Getting Ready to Burn (in a good way): a book review

Albert Haase, OFM’s Catching Fire,  Becoming Flame begins with this inscription of this story from the Desert Fathers:

Abba Lot went to Abba Joseph and said to him,”Abba, as far as I can, I say my little office, I fast a little, I pray meditate, I live in peace and as far as I can, I purify my thoughts. What else can I do?”

Then the old man stood up and stretched his hands toward heaven. His fingers became like ten lamps of fire and he said to him, “If you will, you can become all flame.”–The Sayings of the Desert Fathers.

Catching Fire Becoming Flame: A Guide For Spiritual Transformation by Albert Haase, OFM

Like this Desert Saying, Haase’s new book is not primarily a book about rules or spiritual disciplines. This is a book about  spiritual transformation. At a retreat that Haase led at a retirement home, an elderly nun told him a secret, “God l-o-n-g-s  to turn you into a saint! If you respond to God’s yearning you will be amazed at what happens(3).”  This is a book which helps us respond to God’s yearning and allow him to set our hearts ablaze.

The book consists of thirty-three short chapters divided into five sections. The first two sections layout a conceptual framework while the final three sections deal with practical concerns.  In part one, “the Spark from God,” Haase introduces readers to the spiritual life and the process of transformation.  He talks here about the nature of spiritual awakening, the stages of the spiritual life (purgation, illumination, and union) and how to deal with imperfections, sins and bad habits. He also talks about the necessity of CPR–Community, Prayer, and Repentance– if we are to grow and change in our relationship with God.  In”Kindling,”  Haase’s second section, he explores  in depth various spiritual concepts. Haase exhorts his readers to be secure in the love of God, to be attentive to prayer, have an attitude of Gratitude, cultivate Spiritual senses to see where God is at work, be aware of our ‘false self’ and the way suffering functions in the Spiritual life.

In the third section, “Catching Fire” Haase presents various prayer methods: the examen, meditation and contemplation, lectio divina, Imaginative prayer (Ignatian meditation), wonder-ing with creation, praying the stations of the Cross, and praying the Lord’s prayer.  Haase is able to draw together the insights of various writers on prayer and the Spiritual life and summarize their insights.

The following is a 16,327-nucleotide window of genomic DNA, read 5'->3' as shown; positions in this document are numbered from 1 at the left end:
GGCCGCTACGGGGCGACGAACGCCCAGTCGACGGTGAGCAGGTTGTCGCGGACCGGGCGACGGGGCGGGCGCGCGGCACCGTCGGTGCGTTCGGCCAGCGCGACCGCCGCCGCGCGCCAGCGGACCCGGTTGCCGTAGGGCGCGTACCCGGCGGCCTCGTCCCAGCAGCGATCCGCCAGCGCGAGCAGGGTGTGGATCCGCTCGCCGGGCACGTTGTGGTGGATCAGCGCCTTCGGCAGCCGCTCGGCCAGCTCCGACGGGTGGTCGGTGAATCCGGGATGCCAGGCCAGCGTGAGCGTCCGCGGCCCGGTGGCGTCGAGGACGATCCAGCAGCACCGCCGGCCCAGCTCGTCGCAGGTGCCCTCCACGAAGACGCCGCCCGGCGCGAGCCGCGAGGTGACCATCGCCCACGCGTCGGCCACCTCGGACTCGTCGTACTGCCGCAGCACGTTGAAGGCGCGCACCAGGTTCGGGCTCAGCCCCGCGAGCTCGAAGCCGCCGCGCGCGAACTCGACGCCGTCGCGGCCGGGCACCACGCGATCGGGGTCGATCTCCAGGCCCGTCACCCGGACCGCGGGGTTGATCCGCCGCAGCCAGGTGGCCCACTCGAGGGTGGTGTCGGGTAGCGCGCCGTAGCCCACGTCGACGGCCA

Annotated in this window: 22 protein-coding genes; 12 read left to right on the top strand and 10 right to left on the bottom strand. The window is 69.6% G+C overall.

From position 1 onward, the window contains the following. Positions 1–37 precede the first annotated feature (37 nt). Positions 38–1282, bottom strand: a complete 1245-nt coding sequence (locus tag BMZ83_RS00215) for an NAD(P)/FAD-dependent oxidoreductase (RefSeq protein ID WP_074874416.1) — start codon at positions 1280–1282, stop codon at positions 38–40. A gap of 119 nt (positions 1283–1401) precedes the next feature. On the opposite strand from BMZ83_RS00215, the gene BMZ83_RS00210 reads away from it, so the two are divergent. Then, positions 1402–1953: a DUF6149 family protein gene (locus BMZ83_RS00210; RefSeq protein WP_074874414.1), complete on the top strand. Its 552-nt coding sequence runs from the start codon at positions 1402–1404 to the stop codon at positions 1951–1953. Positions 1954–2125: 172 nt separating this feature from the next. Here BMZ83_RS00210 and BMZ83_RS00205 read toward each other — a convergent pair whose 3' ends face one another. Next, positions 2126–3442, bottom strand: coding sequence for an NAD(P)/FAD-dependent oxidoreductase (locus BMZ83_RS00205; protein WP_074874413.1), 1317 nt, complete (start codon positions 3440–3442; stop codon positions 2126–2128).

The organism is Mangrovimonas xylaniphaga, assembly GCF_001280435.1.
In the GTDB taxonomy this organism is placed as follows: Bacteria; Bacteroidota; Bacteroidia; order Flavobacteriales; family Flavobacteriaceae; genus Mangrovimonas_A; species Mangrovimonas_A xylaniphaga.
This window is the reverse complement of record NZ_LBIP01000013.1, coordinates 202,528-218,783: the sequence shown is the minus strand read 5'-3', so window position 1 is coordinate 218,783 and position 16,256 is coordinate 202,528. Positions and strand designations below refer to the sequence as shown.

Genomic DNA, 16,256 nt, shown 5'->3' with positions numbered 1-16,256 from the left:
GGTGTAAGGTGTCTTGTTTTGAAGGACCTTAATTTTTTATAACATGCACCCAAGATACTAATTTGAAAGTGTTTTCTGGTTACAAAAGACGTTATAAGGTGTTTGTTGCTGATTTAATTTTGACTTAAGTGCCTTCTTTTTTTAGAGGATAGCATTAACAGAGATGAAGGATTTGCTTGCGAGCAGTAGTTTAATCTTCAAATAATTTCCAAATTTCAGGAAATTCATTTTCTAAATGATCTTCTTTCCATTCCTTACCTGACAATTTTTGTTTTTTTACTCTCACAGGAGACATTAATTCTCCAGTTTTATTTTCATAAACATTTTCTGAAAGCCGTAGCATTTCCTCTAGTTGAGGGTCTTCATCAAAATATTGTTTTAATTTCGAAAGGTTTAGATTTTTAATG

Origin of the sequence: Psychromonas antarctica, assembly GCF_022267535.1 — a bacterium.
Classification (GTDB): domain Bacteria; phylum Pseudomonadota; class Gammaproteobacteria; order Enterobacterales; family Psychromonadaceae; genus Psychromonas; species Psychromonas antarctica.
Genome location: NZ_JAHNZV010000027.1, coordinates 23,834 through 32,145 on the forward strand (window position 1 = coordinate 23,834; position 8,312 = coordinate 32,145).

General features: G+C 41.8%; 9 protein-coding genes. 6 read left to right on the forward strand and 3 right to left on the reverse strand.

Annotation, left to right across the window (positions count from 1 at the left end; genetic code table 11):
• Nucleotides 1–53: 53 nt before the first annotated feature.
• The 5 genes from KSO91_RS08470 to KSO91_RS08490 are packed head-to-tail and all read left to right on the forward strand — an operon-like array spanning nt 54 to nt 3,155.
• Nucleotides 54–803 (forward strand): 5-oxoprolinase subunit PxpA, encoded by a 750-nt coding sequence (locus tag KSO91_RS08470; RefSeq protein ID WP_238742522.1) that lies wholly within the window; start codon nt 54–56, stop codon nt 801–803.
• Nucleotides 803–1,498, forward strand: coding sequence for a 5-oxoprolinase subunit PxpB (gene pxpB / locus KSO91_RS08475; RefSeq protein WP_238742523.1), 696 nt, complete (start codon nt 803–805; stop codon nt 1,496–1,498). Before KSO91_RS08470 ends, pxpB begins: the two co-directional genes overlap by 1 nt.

The fourth section, “Fanning the Flame,”  describes Spiritual Discernment.  As in the other sections, Haase articulates insights from a number of writers on the Spiritual life, but he uses his own story of listening to God’s call to missions in China as an example of how discernment works (Haase was a missionary to China for twelve years before being forced to leave).  He talks here about the nature of discernment, decision making and the experience of dryness, darkness and depression even when you feel like you are answering God’s call on your life. Haase recommends ongoing Spiritual direction, appropriate self-care and creating a personal rule of life to help us counteract the confusion that comes as we try to walk in the ways of God.

In his final section, “Becoming All Flame,”  Haase speaks about dynamic commitments necessary for living out the Spiritual life. Some of these are ongoing practices (i.e. the Examination of the Conscience, Sabbath Rest, Silence and Solitude, Pilgrimage, etc.). Other commitments are ongoing orientations (i.e. surrender and abandonment, forgiveness, Revealing everything to God).

Haase writes as a Franciscan preacher, retreat-leader and spiritual director. His writing inhabits Franciscan spirituality but he also draws on the insights of Benedictines and Jesuits and occasionally, Evangelical protestants.  The insights and practices Haase commends are instructive for any who seek to deepen their faith and be transformed into the image of Christ.  What I especially liked about this book was how down-to-earth it was.